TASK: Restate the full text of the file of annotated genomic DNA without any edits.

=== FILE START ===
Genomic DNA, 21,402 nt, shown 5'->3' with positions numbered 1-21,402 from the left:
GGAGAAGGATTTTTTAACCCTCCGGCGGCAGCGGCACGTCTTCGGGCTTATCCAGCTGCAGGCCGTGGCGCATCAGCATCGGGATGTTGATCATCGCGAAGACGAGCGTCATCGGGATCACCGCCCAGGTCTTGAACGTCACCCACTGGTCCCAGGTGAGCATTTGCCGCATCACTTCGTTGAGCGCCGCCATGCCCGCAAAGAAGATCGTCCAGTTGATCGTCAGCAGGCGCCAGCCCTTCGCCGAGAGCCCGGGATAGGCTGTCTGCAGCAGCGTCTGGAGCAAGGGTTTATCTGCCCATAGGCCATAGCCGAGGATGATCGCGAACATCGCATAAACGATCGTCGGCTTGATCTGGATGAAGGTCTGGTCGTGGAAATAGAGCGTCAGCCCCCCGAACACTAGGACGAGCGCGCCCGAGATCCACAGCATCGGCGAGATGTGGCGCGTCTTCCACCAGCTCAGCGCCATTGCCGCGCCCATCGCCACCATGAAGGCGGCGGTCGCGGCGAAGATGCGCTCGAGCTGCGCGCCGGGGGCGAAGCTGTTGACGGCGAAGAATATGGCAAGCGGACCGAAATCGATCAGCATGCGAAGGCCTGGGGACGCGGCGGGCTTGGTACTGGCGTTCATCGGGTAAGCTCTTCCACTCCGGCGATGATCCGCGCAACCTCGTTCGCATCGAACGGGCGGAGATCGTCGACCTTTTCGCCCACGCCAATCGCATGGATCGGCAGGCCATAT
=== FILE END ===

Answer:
Genomic DNA, 21,402 nt, shown 5'->3' with positions numbered 1-21,402 from the left:
GGAGAAGGATTTTTTAACCCTCCGGCGGCAGCGGCACGTCTTCGGGCTTATCCAGCTGCAGGCCGTGGCGCATCAGCATCGGGATGTTGATCATCGCGAAGACGAGCGTCATCGGGATCACCGCCCAGGTCTTGAACGTCACCCACTGGTCCCAGGTGAGCATTTGCCGCATCACTTCGTTGAGCGCCGCCATGCCCGCAAAGAAGATCGTCCAGTTGATCGTCAGCAGGCGCCAGCCCTTCGCCGAGAGCCCGGGATAGGCTGTCTGCAGCAGCGTCTGGAGCAAGGGTTTATCTGCCCATAGGCCATAGCCGAGGATGATCGCGAACATCGCATAAACGATCGTCGGCTTGATCTGGATGAAGGTCTGGTCGTGGAAATAGAGCGTCAGCCCCCCGAACACTAGGACGAGCGCGCCCGAGATCCACAGCATCGGCGAGATGTGGCGCGTCTTCCACCAGCTCAGCGCCATTGCCGCGCCCATCGCCACCATGAAGGCGGCGGTCGCGGCGAAGATGCGCTCGAGCTGCGCGCCGGGGGCGAAGCTGTTGACGGCGAAGAATATGGCAAGCGGACCGAAATCGATCAGCATGCGAAGGCCTGGGGACGCGGCGGGCTTGGTACTGGCGTTCATCGGGTAAGCTCTTCCACTCCGGCGATGATCCGCGCAACCTCGTTCGCATCGAACGGGCGGAGATCGTCGACCTTTTCGCCCACGCCAATCGCATGGATCGGCAGGCCATAT